Pachelbel's Canon in D and Barber's Adagio for Strings Essays

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The two pieces chosen for this paper are particularly famous and are recognizable audibly, if not by name, by the majority of western populations. Pachelbel’s Canon in D was virtually forgotten from the 1700’s until it was rediscovered in 1919 by Gustav Beckmann. It gradually gained publicity, and burst into the popular culture after being used as the score for a movie, it is now by far the most famous canon and of the most well known pieces of baroque music.

The canon is a musical form popular in the Baroque period and is characterized by imitative counterpoint in which multiple voices, in this case violins, play the same piece of music but start at different times and in different keys. Pachelbel wrote his canon for 3 violins and a
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While some modern performances include the guige, most play the Canon alone.

The exact year that Pachelbel wrote his famous Canon is an apparent mystery, it is generally accepted as having been composed in the 1680’s although one author theorizes that it may have been in 1694 for Johann Christoph Bach’s wedding. While it is difficult to find any record of what inspired Pachelbel to write this Canon, it has inspired an extraordinary number of composers of both classical and more modern styles of music.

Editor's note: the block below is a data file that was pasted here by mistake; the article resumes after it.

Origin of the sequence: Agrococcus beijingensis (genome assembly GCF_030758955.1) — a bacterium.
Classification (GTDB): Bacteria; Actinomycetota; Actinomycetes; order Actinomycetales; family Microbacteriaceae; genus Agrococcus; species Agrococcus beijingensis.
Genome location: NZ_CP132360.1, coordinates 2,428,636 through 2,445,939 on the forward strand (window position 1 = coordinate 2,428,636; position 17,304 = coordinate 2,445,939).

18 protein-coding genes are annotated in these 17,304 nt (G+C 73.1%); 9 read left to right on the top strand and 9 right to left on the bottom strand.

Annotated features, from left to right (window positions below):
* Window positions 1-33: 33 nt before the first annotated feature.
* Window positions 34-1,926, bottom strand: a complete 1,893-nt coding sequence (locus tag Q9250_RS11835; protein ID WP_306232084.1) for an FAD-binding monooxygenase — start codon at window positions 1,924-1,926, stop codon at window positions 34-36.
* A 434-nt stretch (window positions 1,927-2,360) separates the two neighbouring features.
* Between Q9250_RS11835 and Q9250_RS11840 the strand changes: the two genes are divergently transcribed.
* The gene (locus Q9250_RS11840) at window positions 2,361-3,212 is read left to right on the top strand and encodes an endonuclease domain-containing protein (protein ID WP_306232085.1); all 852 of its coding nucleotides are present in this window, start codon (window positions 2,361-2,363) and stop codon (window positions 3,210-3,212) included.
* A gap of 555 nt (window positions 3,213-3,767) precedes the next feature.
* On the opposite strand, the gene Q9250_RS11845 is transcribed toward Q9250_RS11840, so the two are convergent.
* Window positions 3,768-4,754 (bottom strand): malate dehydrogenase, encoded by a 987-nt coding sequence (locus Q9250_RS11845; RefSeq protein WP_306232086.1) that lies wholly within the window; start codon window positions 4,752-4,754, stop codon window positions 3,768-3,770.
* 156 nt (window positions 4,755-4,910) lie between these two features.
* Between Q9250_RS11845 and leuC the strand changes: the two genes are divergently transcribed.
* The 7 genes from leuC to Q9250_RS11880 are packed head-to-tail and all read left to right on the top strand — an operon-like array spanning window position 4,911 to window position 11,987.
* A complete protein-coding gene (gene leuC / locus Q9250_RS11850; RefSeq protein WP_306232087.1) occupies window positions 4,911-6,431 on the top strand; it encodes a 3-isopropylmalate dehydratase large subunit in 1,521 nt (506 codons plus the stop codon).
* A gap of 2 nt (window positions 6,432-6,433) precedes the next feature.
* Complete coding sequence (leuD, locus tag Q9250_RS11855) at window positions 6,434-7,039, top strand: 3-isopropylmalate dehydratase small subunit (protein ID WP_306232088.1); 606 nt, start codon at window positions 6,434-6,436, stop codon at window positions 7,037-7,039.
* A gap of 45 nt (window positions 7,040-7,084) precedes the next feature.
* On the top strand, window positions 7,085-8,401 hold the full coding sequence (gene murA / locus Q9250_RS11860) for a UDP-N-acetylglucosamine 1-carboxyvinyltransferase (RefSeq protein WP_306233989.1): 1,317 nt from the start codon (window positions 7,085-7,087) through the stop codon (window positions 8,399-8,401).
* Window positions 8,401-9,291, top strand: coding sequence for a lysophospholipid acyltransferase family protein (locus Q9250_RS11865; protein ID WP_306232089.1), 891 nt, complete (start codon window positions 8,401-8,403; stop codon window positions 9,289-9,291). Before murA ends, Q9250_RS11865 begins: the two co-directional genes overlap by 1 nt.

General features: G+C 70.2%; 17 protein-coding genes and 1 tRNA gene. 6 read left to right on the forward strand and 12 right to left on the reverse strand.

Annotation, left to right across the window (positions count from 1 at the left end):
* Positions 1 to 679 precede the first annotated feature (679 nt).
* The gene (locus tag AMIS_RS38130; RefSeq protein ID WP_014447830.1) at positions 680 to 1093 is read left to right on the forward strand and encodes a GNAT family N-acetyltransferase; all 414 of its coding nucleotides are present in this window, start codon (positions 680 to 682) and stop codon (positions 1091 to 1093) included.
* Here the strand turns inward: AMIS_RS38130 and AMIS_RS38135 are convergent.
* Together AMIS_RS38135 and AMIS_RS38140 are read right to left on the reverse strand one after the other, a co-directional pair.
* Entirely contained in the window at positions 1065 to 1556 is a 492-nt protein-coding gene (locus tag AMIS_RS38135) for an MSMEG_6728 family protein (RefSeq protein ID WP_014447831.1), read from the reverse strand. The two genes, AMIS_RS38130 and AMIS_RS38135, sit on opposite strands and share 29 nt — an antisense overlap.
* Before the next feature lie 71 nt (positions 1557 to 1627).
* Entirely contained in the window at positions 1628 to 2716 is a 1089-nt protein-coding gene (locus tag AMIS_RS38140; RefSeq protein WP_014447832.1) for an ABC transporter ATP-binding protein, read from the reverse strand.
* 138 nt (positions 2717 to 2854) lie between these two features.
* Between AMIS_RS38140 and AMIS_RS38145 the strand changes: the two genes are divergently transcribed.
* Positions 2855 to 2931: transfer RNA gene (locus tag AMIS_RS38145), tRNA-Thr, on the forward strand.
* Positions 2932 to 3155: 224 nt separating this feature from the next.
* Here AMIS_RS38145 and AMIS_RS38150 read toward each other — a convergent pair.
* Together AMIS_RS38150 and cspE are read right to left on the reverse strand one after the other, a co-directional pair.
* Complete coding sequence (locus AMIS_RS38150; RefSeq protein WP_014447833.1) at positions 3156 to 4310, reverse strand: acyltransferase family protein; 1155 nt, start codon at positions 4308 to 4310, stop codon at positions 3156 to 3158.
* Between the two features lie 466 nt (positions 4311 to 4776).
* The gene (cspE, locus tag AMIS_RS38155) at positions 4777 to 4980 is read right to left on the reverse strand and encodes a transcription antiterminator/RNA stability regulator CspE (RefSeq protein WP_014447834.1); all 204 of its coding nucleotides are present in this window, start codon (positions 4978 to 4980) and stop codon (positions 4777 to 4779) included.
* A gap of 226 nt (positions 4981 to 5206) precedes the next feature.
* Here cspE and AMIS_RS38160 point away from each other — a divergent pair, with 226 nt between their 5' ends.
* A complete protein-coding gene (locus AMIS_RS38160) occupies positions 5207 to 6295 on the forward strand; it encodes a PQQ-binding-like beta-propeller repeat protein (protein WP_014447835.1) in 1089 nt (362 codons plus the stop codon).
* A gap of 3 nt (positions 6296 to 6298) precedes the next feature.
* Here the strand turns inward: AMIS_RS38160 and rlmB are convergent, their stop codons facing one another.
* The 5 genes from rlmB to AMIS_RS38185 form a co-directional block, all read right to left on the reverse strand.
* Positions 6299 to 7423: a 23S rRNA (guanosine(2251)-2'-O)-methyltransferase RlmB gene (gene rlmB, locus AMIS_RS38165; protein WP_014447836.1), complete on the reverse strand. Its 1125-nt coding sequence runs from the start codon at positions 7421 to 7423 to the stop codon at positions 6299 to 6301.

Adagio for Strings was composed by Samuel Barber in 1936 at the tender age of 25 while vacationing in Europe. The time was a tumultuous one, immediately following the great depression and clouds of conflict looming in Germany. In search of stability, the arts as a whole rejected the new frightening transformations and revolutions of the 20th century, instead turning to earlier practices and techniques in a period referred to as Neo-Classicism. With regard to music, it rejected the musical experimentation of the late 19th and early 20th centuries and looked to reconnect with the classical period. Barber’s Adagio, the second movement of his String Quartet Op. 11, reflects this trend, albeit with deep emotion dominating the work. Barber found inspiration for this piece in a passage from Vergil’s Georgics which describes how a small stream grows incrementally until it becomes a large river. It’s influence can be seen in the trajectory of the piece as it gradually

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